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One of these nights, I was in the kitchen together with my housemates, exchanging the highs and lows of our day while preparing dinner. I started talking about the experience of facilitating the recruitment process for the summer internship program at Angry Ventures when Ana asked me: “what do you think is the most critical thing to take care of in order to land a job?”. In other words, she wanted to know what the secret sauce was.
Let’s see; I don’t believe that the way to go at things is to go looking for secret sauces. Especially because, when put like this, one might overlook where the sauce is supposed to be set and end up serving secret sauce for dinner, expecting to provide full bellies and smiles.
With this in mind, there are details indeed that, in certain situations, can make or break the intended outcome. Therefore, once you have your CV, portfolio, smile, a company you want to work with, a basic knowledge about it, some fit between a position or a need they have and what you can do for them, and a time slot of their attention, is there something that will tilt the odds in your favor?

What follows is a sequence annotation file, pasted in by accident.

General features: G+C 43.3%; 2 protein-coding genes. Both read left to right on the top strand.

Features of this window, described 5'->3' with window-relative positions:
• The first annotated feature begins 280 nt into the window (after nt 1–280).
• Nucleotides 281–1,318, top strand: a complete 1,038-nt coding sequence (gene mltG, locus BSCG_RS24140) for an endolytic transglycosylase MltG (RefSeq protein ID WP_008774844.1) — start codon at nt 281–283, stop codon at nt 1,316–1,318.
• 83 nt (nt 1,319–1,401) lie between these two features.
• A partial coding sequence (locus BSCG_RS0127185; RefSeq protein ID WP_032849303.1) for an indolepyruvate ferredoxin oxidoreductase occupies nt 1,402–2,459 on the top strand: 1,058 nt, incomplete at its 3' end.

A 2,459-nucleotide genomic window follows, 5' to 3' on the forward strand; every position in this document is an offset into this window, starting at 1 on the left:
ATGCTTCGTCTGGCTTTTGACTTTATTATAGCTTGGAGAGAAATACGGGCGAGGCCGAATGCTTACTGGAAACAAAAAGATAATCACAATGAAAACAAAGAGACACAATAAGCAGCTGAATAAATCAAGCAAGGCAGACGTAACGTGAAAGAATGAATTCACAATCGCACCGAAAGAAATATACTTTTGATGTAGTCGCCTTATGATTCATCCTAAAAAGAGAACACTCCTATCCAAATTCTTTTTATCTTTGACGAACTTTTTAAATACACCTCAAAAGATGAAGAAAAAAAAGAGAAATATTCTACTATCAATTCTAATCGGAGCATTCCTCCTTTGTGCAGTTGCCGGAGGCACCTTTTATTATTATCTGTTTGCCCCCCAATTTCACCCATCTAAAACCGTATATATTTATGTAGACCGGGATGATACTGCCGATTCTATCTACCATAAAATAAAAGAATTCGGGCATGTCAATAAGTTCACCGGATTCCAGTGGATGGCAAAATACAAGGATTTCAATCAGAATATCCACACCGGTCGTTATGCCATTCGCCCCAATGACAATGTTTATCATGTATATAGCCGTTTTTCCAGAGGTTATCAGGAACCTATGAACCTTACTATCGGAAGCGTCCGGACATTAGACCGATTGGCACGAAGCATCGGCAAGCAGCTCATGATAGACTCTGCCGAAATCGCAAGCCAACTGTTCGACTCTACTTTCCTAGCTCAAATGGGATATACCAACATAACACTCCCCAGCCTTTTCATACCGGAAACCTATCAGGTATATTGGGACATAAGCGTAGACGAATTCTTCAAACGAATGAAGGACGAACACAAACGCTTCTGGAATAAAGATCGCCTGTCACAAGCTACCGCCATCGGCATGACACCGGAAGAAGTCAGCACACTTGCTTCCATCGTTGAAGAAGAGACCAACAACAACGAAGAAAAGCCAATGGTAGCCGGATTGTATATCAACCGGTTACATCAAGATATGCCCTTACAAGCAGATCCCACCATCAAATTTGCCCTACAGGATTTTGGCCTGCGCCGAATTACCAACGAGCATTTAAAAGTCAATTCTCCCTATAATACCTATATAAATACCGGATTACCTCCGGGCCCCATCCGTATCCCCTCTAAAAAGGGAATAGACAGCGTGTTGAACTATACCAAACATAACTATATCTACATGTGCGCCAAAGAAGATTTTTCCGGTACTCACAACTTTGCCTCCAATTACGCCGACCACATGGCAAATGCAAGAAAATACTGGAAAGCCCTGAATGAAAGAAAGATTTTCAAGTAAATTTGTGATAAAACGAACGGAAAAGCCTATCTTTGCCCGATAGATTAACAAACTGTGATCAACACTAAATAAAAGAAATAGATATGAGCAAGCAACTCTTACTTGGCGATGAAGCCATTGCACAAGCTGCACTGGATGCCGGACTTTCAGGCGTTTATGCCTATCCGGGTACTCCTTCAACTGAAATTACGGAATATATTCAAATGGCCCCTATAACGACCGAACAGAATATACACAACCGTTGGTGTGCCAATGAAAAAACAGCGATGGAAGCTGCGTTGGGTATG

Perhaps. What it is will depend on the people and culture of the place to which one is applying, of course. Once you think about it, it is quite trivial. But is there one thing that can work everywhere?
Maybe. This sauce will not have the same flavor everywhere, but it needs to come from the same place within us. It is called enthusiasm.
Ok, now I have put a name on it. This is dangerous.
Dangerous because people looking for shortcuts and recipes think they already know what I’m talking about and have already closed this window. They’re already rehearsing their high-pitched voice, their overly stretched smile, and writing down the 100 questions they are going to ask on the upcoming interview in order to show how enthusiastic they are. About what? It doesn’t matter. Somebody said enthusiasm was “the thing”.
Back to the basics
Let’s take a step back.